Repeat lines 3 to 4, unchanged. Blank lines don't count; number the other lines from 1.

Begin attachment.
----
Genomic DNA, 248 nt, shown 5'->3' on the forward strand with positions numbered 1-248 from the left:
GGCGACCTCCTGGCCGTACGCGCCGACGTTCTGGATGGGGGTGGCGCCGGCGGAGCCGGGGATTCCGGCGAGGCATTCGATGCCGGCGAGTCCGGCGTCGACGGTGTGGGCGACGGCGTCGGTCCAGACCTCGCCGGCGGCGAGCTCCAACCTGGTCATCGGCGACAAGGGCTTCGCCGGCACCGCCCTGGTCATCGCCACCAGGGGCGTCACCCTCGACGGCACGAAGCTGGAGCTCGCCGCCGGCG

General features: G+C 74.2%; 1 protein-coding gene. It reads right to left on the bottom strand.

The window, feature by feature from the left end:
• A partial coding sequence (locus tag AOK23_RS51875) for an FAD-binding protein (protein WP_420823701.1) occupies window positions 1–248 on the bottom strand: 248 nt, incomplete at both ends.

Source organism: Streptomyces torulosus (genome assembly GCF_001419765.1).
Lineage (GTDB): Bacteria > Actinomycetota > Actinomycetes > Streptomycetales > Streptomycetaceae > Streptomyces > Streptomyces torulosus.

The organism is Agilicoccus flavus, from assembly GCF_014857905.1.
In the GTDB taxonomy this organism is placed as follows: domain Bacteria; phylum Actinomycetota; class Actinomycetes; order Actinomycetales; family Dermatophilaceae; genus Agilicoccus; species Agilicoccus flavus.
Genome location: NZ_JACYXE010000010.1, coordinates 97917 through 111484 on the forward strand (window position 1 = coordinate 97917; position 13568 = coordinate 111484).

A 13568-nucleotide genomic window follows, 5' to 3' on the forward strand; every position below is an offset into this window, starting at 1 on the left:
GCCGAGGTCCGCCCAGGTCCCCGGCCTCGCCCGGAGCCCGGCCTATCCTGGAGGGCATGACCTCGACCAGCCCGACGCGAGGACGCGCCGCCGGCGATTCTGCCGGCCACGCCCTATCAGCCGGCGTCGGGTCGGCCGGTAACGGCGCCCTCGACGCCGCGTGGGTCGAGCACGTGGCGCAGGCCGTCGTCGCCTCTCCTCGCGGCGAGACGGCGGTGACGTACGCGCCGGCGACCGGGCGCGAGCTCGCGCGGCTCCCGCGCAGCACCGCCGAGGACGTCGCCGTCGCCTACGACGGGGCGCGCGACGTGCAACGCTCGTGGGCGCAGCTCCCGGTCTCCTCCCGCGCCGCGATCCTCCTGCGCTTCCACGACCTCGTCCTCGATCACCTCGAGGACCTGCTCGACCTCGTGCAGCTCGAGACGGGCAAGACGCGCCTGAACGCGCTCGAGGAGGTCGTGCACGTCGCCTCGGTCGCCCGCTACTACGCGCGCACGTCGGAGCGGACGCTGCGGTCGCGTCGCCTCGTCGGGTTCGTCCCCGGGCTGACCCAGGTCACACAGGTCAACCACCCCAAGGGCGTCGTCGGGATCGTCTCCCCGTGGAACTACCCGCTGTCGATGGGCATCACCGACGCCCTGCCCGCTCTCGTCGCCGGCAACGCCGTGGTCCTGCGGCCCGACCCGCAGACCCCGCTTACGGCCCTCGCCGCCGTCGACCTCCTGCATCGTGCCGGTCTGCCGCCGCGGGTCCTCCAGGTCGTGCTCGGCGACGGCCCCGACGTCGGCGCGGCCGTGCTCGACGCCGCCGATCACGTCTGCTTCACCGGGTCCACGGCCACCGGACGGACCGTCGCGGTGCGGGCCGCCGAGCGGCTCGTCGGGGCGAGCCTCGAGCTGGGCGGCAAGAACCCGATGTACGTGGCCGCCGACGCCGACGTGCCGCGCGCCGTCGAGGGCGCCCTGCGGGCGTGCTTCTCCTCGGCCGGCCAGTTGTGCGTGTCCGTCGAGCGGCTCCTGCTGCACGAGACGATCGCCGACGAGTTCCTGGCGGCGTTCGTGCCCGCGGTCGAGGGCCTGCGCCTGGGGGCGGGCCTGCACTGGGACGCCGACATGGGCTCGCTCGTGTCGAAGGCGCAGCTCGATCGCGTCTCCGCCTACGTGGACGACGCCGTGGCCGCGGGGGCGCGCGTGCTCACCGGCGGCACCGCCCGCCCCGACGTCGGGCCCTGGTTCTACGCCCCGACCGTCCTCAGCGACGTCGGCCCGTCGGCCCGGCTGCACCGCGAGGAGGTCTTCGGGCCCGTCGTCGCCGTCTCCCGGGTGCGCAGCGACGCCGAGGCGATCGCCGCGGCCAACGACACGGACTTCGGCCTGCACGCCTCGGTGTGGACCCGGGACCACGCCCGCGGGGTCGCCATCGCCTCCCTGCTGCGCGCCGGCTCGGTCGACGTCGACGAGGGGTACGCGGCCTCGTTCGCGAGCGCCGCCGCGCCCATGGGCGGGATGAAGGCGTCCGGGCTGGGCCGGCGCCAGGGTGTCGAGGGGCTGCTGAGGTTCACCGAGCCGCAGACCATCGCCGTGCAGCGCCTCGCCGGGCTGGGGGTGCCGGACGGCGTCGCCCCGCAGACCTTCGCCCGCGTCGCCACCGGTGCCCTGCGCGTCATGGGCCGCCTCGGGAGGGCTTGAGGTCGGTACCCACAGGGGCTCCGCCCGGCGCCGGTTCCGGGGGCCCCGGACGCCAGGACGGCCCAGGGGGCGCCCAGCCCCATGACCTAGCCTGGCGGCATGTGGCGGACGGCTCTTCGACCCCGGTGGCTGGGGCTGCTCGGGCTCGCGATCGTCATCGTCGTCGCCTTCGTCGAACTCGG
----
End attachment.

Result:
General features: G+C 74.2%; 1 protein-coding gene. It reads right to left on the bottom strand.

The window, feature by feature from the left end: